Immigration Bill’s Cost Pegged at $127B

Suzanne Gamboa, AP, August 22, 2006

The Senate’s immigration proposal would cost $49 billion over the next five years and $127 billion over the next decade, according to the Congressional Budget Office.

The majority of the costs would be for increased enforcement, such as hiring more Border Patrol officers and building more detention facilities.

The legislation would offer a chance at citizenship for millions of immigrants. Spending on government benefits programs, including refundable tax credits for the working poor, would rise by $16 billion for the years 2007-11, and by $48 billion over the decade, the CBO said in a report released over the weekend.

Legalization of now illegal immigrants would increase spending on Social Security and Medicare benefits by $10.5 billion over the next 10 years, the CBO said. Eligibility by many of them for refundable earned income tax credits aimed at helping low-income families would cost another $24.5 billion.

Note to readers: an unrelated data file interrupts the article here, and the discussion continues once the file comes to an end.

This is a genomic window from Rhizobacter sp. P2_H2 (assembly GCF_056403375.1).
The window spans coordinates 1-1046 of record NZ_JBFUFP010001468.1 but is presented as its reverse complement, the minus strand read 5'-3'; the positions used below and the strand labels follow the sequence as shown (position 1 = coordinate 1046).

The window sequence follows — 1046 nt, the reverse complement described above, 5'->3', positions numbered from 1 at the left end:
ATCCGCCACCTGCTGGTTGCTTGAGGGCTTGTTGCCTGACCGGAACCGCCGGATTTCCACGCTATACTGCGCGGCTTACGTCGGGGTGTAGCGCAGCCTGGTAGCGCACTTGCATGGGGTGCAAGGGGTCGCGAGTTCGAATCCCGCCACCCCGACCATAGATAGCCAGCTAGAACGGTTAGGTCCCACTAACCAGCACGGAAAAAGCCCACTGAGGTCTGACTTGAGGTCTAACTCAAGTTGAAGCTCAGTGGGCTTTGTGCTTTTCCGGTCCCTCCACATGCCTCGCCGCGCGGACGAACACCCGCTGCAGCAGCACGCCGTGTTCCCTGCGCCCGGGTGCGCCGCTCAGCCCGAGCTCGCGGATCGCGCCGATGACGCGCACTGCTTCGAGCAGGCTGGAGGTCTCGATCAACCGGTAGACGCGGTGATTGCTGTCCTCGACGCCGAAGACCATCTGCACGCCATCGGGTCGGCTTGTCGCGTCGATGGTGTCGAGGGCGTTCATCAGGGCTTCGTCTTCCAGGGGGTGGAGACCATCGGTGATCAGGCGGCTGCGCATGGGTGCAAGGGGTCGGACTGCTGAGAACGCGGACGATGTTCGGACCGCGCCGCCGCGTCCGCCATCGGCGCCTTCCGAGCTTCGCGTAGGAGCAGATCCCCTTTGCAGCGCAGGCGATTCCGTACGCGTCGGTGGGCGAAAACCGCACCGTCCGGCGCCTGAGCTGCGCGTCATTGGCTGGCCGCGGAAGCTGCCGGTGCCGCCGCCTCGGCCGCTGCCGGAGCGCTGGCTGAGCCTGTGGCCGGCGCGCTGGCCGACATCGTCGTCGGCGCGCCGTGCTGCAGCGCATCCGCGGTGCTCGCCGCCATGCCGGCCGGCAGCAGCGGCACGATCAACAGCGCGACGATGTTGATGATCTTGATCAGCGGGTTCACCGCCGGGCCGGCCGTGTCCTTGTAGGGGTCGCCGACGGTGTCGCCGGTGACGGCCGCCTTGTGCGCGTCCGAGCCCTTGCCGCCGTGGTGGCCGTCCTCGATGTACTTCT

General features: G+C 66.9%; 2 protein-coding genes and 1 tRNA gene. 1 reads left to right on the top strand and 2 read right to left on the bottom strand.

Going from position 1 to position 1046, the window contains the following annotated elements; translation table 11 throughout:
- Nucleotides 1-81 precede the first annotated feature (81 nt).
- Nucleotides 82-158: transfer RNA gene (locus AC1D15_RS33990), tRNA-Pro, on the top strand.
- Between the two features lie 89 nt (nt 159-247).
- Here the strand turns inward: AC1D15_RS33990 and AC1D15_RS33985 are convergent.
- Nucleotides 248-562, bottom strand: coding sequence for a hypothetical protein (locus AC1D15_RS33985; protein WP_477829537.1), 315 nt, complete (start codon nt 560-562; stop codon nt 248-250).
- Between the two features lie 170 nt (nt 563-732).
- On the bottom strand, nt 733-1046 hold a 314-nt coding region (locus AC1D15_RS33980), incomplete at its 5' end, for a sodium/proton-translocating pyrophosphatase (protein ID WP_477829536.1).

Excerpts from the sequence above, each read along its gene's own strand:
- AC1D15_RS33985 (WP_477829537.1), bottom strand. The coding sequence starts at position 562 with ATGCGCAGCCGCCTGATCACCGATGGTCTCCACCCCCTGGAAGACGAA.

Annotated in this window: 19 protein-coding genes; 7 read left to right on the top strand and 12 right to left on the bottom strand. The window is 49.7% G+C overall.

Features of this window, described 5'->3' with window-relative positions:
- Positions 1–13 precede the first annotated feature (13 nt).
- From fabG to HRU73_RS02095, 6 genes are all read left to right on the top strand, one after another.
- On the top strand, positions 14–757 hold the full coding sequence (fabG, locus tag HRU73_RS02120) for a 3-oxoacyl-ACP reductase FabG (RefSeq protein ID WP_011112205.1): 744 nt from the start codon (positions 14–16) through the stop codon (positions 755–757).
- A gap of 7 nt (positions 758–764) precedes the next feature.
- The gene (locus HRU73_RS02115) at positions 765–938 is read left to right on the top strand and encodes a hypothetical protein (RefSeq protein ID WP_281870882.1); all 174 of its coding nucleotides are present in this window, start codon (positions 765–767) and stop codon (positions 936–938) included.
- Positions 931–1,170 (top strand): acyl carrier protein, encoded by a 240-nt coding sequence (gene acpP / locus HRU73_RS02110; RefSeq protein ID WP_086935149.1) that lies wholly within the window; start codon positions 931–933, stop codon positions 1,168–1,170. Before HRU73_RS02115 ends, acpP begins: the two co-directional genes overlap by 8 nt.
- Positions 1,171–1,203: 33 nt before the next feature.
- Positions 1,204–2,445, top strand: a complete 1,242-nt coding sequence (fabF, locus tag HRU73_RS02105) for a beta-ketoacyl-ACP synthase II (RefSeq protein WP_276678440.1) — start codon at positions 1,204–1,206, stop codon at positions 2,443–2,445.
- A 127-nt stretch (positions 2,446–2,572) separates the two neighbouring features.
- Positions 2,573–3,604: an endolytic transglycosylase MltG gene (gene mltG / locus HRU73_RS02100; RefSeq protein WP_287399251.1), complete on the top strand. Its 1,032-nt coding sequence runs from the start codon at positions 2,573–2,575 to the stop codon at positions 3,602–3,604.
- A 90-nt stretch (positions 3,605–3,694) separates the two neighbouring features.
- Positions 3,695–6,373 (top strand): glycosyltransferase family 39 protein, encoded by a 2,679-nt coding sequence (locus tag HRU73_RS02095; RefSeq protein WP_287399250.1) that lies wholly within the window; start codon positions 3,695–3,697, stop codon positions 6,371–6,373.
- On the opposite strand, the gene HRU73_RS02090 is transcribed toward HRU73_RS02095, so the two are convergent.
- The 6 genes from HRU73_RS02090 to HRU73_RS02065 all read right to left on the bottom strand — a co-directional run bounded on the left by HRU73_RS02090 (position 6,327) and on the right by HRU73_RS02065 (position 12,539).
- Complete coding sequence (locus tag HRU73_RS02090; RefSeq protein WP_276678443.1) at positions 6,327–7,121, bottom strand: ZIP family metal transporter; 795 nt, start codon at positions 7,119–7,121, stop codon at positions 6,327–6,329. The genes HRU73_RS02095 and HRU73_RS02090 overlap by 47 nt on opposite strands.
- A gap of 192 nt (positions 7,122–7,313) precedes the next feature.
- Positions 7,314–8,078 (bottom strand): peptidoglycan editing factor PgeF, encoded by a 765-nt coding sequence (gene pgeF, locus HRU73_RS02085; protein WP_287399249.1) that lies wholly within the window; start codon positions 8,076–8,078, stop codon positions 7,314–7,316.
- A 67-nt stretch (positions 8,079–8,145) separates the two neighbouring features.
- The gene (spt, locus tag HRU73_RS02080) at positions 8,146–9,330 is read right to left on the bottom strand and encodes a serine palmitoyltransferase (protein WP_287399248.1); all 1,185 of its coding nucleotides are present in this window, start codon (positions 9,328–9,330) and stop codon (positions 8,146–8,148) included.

The CBO forecast only modest increases in other popular benefit programs as a result of illegal immigrants and new guest workers acquiring legal status.

“We estimate that enrollment in child nutrition, Food Stamp and Medicaid programs … would each be about 2 percent to 3 percent higher in 2016 than under current law,” it said.

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The CBO estimated in a report last year that the House bill would cost about $1.9 billion over the five years beginning in 2006 and “substantial amounts” after 2010.

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